700 Medical Doctors Leave Nigeria Annually – MDCAN

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No fewer than 700 medical doctors leave the country every year for greener pastures
No fewer than 700 medical doctors leave the country every year for greener pastures

No fewer than 700 medical doctors leave the country every year for greener pastures, Medical and Dental Consultants’ Association of Nigeria (MDCAN) has said.

A statement made available to Daily Post in Calabar said “Nigeria is presently far behind the World Health Organization (WHO) recommended doctor to population ratio, with 35, 000 doctors practising in a country with a population of more than 170 million people.

This is a far cry from the recommended ratio of one doctor to 600 people. It is estimated that about 500-700 medical doctors leave the country annually in search of greener pastures. There is, therefore, an urgent need to institute measures to increase the number of medical personnel produced in the country while efforts are also intensified to curb brain drain to other countries.”

The statement signed by  President of the group, Prof. Ngim E. Ngim and its Secretary-General, Dr. Affiong Ibanga regretted that the health-care system in the country was currently fragmented with inter-professional disharmony, which ultimately led to unsatisfactory health indices and treatment outcomes.

“This needs to be addressed and the health system made to work seamlessly to provide increased coverage and excellent comprehensive health services to all citizens devoid of all colourations”, the group said.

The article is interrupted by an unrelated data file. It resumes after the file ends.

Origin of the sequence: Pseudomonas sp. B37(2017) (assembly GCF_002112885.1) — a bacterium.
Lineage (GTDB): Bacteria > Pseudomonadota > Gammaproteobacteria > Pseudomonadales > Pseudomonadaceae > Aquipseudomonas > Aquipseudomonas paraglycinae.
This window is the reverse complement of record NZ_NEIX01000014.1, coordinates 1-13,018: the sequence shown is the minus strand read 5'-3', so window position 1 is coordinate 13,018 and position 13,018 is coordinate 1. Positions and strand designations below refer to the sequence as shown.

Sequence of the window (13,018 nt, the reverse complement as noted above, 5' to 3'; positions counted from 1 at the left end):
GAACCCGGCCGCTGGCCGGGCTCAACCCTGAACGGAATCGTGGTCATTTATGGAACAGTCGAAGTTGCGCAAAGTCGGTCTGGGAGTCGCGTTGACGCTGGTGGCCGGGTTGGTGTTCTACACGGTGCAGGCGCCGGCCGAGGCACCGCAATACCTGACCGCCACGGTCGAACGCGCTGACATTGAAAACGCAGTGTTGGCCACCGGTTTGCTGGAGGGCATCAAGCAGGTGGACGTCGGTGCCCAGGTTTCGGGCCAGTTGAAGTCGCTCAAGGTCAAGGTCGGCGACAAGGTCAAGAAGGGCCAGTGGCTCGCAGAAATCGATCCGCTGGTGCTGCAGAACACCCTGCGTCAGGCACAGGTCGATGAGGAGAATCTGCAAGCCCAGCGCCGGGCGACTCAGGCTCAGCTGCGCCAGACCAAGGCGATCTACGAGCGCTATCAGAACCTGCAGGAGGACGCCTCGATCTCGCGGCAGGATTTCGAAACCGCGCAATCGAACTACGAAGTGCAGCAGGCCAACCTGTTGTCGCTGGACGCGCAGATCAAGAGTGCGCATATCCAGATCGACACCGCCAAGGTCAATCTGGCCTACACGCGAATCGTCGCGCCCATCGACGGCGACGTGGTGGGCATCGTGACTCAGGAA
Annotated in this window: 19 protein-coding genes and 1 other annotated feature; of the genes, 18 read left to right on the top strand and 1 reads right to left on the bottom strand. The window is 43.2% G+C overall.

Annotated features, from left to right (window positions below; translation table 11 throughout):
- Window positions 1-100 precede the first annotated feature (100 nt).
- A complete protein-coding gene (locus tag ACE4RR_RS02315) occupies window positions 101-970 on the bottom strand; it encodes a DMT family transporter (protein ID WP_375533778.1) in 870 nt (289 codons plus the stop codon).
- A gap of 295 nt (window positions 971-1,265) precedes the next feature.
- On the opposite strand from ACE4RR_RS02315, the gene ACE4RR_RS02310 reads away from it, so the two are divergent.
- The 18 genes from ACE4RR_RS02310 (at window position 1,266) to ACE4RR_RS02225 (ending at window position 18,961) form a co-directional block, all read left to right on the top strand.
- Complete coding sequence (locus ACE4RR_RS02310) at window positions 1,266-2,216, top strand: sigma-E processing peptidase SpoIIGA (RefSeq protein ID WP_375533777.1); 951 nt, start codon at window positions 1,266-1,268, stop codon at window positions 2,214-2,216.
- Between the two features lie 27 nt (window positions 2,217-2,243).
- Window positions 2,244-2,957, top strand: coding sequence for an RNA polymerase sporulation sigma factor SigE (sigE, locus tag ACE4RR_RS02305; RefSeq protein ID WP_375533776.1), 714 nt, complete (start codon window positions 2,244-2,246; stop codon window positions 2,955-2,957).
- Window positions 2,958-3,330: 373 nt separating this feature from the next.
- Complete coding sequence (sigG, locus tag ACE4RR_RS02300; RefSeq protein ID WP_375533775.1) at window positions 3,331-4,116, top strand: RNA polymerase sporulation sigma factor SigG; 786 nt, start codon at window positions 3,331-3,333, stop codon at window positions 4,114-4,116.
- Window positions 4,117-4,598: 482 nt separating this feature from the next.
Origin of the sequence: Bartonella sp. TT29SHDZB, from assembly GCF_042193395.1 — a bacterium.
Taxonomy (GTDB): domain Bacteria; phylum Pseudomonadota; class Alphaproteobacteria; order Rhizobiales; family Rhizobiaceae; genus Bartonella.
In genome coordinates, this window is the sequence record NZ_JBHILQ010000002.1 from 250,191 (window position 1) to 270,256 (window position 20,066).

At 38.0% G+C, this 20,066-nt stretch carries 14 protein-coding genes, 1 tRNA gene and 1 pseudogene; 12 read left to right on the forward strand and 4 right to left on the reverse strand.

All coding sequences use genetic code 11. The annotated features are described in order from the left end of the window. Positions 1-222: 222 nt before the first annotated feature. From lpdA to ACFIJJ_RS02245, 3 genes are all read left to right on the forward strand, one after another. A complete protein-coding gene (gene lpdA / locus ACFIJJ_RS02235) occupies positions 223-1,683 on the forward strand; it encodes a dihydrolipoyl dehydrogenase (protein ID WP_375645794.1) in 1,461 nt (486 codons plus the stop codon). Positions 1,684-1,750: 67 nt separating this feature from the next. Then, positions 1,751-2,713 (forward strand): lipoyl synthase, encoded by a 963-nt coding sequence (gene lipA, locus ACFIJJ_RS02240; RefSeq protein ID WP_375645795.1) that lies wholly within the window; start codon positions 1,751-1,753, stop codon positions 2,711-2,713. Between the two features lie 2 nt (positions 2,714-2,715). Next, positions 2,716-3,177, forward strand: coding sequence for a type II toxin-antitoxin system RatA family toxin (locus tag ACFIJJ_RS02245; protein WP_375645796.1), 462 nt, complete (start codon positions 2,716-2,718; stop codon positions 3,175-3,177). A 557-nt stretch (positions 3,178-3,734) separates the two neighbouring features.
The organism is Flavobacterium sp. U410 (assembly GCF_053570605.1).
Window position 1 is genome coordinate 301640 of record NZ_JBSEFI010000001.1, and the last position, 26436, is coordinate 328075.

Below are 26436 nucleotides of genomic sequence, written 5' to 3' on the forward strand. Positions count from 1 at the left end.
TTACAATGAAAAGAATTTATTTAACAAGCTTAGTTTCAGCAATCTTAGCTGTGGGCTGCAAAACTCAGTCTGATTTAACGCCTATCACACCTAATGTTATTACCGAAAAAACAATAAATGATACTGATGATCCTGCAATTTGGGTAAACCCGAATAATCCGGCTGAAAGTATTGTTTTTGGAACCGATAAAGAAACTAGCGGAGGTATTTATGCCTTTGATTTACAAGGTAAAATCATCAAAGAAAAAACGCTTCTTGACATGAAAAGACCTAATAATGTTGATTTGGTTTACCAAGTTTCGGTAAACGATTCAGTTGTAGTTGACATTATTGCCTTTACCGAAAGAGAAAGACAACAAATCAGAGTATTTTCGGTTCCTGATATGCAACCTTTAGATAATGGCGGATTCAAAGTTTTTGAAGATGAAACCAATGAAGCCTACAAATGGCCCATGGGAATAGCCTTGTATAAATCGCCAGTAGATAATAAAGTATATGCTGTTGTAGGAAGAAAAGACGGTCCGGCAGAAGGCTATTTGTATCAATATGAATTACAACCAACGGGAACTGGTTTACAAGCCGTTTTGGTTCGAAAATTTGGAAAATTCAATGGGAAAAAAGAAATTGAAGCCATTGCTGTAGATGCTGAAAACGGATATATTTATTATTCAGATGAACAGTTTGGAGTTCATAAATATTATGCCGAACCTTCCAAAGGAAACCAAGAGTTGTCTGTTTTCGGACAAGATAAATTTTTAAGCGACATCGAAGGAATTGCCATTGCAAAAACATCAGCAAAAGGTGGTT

It further regretted that the inadequate and mal-distribution of human resource for health were age-long problems that should be addressed by improved work place satisfaction and remuneration to stem the tide of the present exodus to greener pastures.

According to the group, “Dilapidated and poorly maintained health infrastructures that dot the length of our nation need to be addressed in line with international best practices for optimal health service delivery. Provision of adequate facilities for diagnosis and the treatment of health conditions especially cancer.

Our hospitals need to be given top priority by the government. Public-Private Partnership would be useful in this regard. There is also need to migrate to digital health information management system in our public hospitals to enhance security of patient’s medical records, teaching and research.

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Nigeria has continued to lose millions of Dollars on medical tourism to other countries on account of this. It is also vital to consider special funding vehicles to private medical practitioners to expand and equip their facilities to complement the public health institutions.”